It’s been over a year since COVID-19 has changed the way we view the world. Thankfully, there is an end in sight with the newly developed vaccines. Many people have questions and concerns about the vaccines. With so much information floating around, it’s hard to verify what’s true and what’s not. That’s why we’re debunking some of the most common COVD-19 myths.
Before we get into myth busting, let’s discuss the basics of a vaccine. A vaccine stimulates your immune system to produce antibodies, exactly like it would if you got exposed to the disease. You develop immunity to that disease after being vaccinated, without having to get the disease first.
This is why vaccines are such a powerful medicine. Taking a COVID-19 vaccine will help you build protection from the disease, and help you protect the higher-risk people around you.
Now, let’s get into some of the most common COVID-19 myths.
Claim: “The vaccine will alter my DNA.”
Truth: COVID-19 mRNA vaccines will not change or interact with your DNA in any way.
The Pfizer and Moderna vaccines use messenger RNA (mRNA) to protect us from COVID-19. MRNA basically gives our cells the blueprints for the factories that will build the protein to protect us from COVID-19. Some people believe that mRNA will cause the virus to go into our DNA and mutate us, but it doesn’t even go into the center part of the cell where we have our DNA. (1)
At the end of the process, our bodies have learned how to protect against future infection. That immune response and making antibodies is what protects us from getting infected if the real virus enters our bodies.
Claim: “Getting the vaccine will infect me with COVID-19.”
Truth: None of the COVID-19 vaccines contain the live virus that causes COVID-19. Vaccines carry the same germs that cause disease. These germs were either killed or weakened to the point that they don’t make you sick.
You might experience side effects like a headache or chills, but that’s because your body is creating an immune response- not because you have an infection.
Claim: “I don’t need the vaccine because I’ve already had COVID.”
Truth: Even if you’ve gotten sick from COVID-19, you may still benefit from getting vaccinated. There are severe health risks associated with COVID-19 and because re-infection is possible, you are advised to get a vaccine. (2)
The immunity someone gains from having an infection, called natural immunity, varies from person to person. Some early evidence suggests COVID-19 natural immunity may not last very long.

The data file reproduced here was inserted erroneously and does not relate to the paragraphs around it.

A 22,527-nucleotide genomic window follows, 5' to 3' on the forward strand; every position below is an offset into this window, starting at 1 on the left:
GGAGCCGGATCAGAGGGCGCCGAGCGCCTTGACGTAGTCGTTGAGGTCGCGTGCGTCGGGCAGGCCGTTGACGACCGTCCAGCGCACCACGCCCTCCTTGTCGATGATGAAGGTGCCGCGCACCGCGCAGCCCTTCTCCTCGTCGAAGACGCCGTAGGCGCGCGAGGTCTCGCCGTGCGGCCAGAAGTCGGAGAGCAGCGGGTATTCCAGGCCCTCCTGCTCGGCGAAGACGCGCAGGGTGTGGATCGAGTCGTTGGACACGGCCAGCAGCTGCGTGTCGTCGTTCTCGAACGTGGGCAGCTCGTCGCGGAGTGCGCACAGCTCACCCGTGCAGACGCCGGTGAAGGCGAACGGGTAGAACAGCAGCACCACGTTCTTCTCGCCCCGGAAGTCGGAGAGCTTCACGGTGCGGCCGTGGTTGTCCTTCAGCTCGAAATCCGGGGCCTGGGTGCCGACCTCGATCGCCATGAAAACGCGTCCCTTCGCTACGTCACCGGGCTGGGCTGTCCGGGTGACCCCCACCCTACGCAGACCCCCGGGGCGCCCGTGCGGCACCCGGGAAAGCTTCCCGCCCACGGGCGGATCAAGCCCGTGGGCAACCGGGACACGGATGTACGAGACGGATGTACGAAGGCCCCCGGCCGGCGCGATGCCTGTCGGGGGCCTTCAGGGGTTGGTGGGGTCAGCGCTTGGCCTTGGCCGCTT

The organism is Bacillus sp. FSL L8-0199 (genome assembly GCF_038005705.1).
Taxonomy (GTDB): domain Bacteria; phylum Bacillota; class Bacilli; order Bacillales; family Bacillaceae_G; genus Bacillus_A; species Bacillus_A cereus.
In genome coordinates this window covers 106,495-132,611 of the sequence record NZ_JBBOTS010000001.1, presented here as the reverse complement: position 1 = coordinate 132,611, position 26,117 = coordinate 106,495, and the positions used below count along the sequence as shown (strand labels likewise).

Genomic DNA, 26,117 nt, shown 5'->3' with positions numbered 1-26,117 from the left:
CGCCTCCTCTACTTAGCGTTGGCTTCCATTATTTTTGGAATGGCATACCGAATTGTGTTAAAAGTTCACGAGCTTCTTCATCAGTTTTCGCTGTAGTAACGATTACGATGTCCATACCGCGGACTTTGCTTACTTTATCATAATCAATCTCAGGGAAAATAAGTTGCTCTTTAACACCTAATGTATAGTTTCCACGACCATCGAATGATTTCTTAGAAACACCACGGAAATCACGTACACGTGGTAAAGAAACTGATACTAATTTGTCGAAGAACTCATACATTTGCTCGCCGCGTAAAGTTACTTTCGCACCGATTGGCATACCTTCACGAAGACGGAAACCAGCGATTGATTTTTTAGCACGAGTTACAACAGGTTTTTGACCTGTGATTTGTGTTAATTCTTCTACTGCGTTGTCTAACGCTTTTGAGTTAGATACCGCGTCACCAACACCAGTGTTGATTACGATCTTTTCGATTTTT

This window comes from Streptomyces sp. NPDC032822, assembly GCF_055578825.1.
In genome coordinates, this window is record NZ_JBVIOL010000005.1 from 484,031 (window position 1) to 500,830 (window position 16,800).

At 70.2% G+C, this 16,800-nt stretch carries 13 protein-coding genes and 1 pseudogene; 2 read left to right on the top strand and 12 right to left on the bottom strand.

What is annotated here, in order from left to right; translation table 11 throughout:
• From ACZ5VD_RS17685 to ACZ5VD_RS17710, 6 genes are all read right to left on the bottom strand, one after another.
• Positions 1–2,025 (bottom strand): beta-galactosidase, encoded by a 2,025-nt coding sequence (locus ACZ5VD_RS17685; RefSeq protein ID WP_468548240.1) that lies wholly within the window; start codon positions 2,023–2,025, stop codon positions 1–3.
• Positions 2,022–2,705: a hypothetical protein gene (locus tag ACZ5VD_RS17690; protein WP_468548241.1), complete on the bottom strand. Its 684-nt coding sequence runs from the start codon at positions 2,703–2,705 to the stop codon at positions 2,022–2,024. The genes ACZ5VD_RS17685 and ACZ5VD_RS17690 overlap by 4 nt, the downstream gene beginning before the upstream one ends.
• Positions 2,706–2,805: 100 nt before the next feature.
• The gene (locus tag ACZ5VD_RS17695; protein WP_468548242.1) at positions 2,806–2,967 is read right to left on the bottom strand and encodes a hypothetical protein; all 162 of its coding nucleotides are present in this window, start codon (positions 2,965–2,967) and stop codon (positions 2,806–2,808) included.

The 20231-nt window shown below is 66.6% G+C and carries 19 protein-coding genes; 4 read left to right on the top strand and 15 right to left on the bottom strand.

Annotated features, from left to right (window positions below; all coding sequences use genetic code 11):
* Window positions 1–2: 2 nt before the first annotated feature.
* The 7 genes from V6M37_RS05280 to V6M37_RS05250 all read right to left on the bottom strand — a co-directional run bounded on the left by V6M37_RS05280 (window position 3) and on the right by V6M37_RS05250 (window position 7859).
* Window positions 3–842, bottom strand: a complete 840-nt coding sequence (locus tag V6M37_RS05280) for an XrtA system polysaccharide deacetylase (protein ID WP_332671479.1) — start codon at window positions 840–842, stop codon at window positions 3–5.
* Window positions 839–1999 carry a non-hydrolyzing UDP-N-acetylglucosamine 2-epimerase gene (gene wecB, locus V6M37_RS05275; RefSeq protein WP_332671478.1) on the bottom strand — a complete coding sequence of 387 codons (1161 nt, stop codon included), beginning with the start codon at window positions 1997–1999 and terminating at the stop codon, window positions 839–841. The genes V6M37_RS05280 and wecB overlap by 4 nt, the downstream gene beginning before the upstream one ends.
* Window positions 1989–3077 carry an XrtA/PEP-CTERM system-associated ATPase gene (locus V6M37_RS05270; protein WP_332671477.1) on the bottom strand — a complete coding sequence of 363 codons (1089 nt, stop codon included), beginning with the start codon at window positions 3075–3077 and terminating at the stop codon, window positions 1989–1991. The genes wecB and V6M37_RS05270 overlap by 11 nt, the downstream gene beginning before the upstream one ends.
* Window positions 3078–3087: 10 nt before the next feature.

Claim: “The vaccine isn’t safe because it was rushed.”
Truth: The COVID-19 vaccines were developed quickly, but the clinical trials, which examine safety and efficacy, weren’t rushed at all. Vaccines from Pfizer and Moderna are about 95% effective and reported no serious or life-threatening side effects. There are many reasons why the vaccines were developed so quickly. Here are a few:
- Scientists had previous research that was helpful since COVID-19 is similar to other coronaviruses like MERS and SARS.
- Companies developing a vaccine early in the pandemic since they were working off a method that has been in the works for years.
- China shared genetic information about COVID-19 promptly, so scientists could start working on vaccines.
- The vaccine developers conducted some of the steps on an overlapping schedule to gather data faster.
- Because COVID-19 is so contagious and widespread, it did not take long to see if the vaccine worked for the study volunteers who were vaccinated.
To receive emergency use authorization, the biopharmaceutical manufacturers had to follow at least half of the study participants for at least two months after completing the vaccination series, and the vaccine must be proven safe and effective in that population. In addition to the safety review by the FDA, the Advisory Committee on Immunization created a panel of vaccine safety experts to independently evaluate the safety data from the clinical trial. (3)
Claim: “It’s not safe to take the vaccine if I want to have a baby.”
Truth: Because the COVID-19 vaccines do not contain the live virus, they are not thought to cause increased risk of infertility, first or second trimester loss, still birth, or congenital anomalies. Additionally, there is no evidence to suggest that the vaccine is a risk to a breastfeeding baby.
Claim: “Once I’m vaccinated, I don’t have to wear a mask or social distance.”
Truth: Even after you’re vaccinated, you still need to practice infection prevention precautions. Vaccines do not stop the coronavirus from entering your body; they only prevent you from developing moderate to severe COVID-19. It’s not yet clear if people vaccinated for COVID-19 can still carry and transmit the virus.
No one likes to wear masks or stay distant from friends and family, but to continue to protect yourself and others, even after vaccination, you have to follow mask and social distancing guidelines. (4)
Claim: “Drinking alcohol before or after getting the vaccine will reduce the effectiveness of the vaccine.”
Truth: There is no evidence that alcohol will reduce the formation of antibodies. There is also no CDC guidance to suggest you need to avoid alcohol before or after vaccination.
Although alcohol consumption won’t reduce the effectiveness of the vaccine, you shouldn’t drink it in excess as it’s harmful to your overall health.
The Bottom Line
You have to be diligent and do your own research on the COVID vaccine since there are so many different stories circulating on social media, or from friends, family, and coworkers. If you still have more questions about the vaccine, contact your doctor.